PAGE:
Tuesday, September 13, 2011

Sir Francis Bacon’s Ghost Chicken

Sir Francis Bacon was an English philosopher, statesman, and a pioneer of modern scientific thought. Bacon was one of the first to theorize that snow might preserve meat. While conducting an experiment to proof his theory he contracted pneumonia in April of 1626 and died.

Bacon attended Cambridge University and Gray’s Inn where he studied law. He became a member of parliament in 1584. However, Elizabeth didn’t favor him so his career did not take off until James I came into power in 1603. He was knighted in this same year and was appointed to several posts culminating, like his father before him, with keeper of the great seal.

However, Bacon’s real interest lay in science. Bacon went against the standard belief at the time, he disagreed with Aristotle’s’ idea that scientific truth could be reached if “sufficiently clever men discussed a subject long enough, the truth would eventually be discovered.” Bacon argued that truth required evidence from the real world. He published his ideas initially in a book entitled “Novum Organum” in 1620.

Bacon political career continued to rise when he was appointed lord chancellor in 1618, the most powerful position in England. In 1621 he was created viscount St. Albans. But his fortune turned shortly after when parliament charged him with bribery. He admitted his guilt and was fined and imprisoned in the Tower of London. He was banished from court and even though the king pardoned him this ended his public life.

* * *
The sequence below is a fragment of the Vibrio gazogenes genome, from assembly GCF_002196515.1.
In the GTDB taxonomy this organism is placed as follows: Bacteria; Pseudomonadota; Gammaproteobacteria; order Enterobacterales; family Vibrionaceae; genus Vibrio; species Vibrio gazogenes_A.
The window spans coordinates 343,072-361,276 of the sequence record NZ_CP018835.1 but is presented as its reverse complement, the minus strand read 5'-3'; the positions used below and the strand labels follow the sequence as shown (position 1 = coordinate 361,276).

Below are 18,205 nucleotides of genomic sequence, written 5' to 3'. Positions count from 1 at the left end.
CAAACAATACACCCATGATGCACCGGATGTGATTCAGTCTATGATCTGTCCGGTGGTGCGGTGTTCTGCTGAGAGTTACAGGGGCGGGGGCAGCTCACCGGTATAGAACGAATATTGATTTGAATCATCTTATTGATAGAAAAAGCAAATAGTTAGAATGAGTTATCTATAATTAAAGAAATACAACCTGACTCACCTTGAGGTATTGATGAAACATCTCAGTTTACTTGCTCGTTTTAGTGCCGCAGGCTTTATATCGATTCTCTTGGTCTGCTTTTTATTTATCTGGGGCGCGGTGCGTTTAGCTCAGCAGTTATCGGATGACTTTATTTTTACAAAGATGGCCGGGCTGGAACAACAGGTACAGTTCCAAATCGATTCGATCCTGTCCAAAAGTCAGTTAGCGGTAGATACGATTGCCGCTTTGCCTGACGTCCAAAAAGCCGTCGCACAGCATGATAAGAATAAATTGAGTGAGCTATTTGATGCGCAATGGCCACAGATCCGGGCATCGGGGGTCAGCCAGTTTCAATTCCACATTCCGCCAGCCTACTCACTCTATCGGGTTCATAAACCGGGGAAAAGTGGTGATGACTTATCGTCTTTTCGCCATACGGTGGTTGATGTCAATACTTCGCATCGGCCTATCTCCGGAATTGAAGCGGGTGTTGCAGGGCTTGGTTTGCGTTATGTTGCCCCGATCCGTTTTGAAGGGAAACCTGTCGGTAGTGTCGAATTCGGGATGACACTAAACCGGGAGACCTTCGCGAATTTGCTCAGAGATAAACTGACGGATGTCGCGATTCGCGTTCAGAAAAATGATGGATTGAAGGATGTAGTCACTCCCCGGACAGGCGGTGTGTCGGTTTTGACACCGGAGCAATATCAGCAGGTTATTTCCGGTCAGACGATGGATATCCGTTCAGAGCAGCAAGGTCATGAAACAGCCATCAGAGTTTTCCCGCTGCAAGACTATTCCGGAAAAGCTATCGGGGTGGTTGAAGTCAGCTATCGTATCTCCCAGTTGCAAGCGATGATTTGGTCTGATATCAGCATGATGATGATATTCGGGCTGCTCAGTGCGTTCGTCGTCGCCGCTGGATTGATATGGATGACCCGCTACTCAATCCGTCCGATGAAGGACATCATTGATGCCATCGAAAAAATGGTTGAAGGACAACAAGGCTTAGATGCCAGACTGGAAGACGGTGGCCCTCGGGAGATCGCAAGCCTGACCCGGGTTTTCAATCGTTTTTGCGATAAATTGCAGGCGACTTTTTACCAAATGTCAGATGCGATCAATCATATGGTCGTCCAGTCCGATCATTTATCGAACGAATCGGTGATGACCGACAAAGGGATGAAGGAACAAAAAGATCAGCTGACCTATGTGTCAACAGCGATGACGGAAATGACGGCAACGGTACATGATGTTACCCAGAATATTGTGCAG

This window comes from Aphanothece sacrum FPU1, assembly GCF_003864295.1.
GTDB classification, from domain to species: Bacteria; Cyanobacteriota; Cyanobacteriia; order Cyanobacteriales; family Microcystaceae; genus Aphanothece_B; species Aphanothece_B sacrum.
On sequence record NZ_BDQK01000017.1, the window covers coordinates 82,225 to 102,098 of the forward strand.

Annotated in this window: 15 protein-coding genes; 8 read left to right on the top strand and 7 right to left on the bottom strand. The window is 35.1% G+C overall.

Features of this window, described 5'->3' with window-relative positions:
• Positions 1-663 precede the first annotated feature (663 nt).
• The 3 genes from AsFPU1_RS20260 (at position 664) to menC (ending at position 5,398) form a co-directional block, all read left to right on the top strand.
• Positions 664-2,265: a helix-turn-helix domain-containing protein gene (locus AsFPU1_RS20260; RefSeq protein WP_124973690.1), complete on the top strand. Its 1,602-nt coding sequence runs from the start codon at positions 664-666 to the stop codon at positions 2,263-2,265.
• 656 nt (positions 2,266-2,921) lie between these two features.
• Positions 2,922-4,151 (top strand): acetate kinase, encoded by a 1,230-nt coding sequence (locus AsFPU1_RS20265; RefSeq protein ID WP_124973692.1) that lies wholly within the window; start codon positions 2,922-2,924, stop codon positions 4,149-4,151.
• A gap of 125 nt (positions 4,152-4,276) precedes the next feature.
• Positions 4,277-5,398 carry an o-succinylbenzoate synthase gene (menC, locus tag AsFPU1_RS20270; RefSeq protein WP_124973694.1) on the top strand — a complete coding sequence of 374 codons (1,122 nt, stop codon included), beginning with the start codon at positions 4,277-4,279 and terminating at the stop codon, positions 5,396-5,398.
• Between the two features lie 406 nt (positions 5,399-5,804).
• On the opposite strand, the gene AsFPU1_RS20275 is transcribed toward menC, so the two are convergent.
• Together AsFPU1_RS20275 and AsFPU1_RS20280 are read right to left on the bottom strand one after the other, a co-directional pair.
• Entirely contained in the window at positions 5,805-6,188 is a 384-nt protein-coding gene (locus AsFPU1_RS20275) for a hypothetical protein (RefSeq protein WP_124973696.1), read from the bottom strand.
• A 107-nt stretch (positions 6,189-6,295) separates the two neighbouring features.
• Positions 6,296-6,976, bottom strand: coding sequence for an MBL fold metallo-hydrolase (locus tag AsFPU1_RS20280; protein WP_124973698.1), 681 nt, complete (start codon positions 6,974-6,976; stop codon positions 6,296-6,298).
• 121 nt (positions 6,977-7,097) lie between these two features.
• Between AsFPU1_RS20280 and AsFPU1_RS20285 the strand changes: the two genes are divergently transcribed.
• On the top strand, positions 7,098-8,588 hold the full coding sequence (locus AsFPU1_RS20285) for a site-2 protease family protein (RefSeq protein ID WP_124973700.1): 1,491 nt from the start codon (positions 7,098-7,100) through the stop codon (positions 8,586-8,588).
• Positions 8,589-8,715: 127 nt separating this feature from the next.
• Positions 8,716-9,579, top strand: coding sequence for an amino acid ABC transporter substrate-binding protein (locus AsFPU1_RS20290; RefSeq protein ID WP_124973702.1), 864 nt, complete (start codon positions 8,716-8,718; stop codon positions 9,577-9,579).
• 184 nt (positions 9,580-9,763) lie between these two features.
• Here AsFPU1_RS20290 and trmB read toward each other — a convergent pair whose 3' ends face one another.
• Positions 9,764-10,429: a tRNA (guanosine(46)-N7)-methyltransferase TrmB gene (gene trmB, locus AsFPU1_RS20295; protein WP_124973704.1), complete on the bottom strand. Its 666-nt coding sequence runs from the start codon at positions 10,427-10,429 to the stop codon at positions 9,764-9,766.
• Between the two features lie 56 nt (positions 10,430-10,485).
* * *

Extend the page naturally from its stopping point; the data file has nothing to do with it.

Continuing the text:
After this he continued to write and in 1626 as stated above he tested his theory of “the preservative and insulating properties of snow.”

While living in Pond Square, Highgate Bacon and his good friend Dr. Winterbourne bought a chicken and slaughtered and plucked it. It was a winter morning and bitterly cold—they proceeded to stuff the chicken carcass with snow. Bacon caught a severe chill as a result of his efforts. He was taken to a nearby house and placed in a damp bed where he died a short time later.

Since then there have been frequent reports of the ghost of a white bird, which resembles a plucked chicken, seen racing around Pond Square in frenzied circles all the while flapping its wings. Air raid wardens patrolling Highgate during World War ll saw this ghostly chicken on many occasions. One man actually tried to bag it but the bird disappeared into a brick wall. In 1943 a witness, Terence Long, late one night while crossing the square heard a sound of horse hooves accompanied by the rumble of carriage wheels. Then suddenly he heard a loud shriek and this plucked chicken appeared before him, it raced frantically around and then vanished.

In the 1960s a motorist was stranded in the square when his car broke down. He encountered the same apparition. Then in the 1970s a couple’s passionate tryst was interrupted when the chicken dropped from above and landed next to them. In recent years this featherless chicken has not been seen. Maybe its restless spirit has finally moved on. After all its’ life was given for a noble cause.

Cynics often point to this classic ghost legend as proof that ghosts do not exist. What I find humorous about this is it is a ghost legend meant to be entertaining. If cynics want to make a point they should stick to "True Hauntings."

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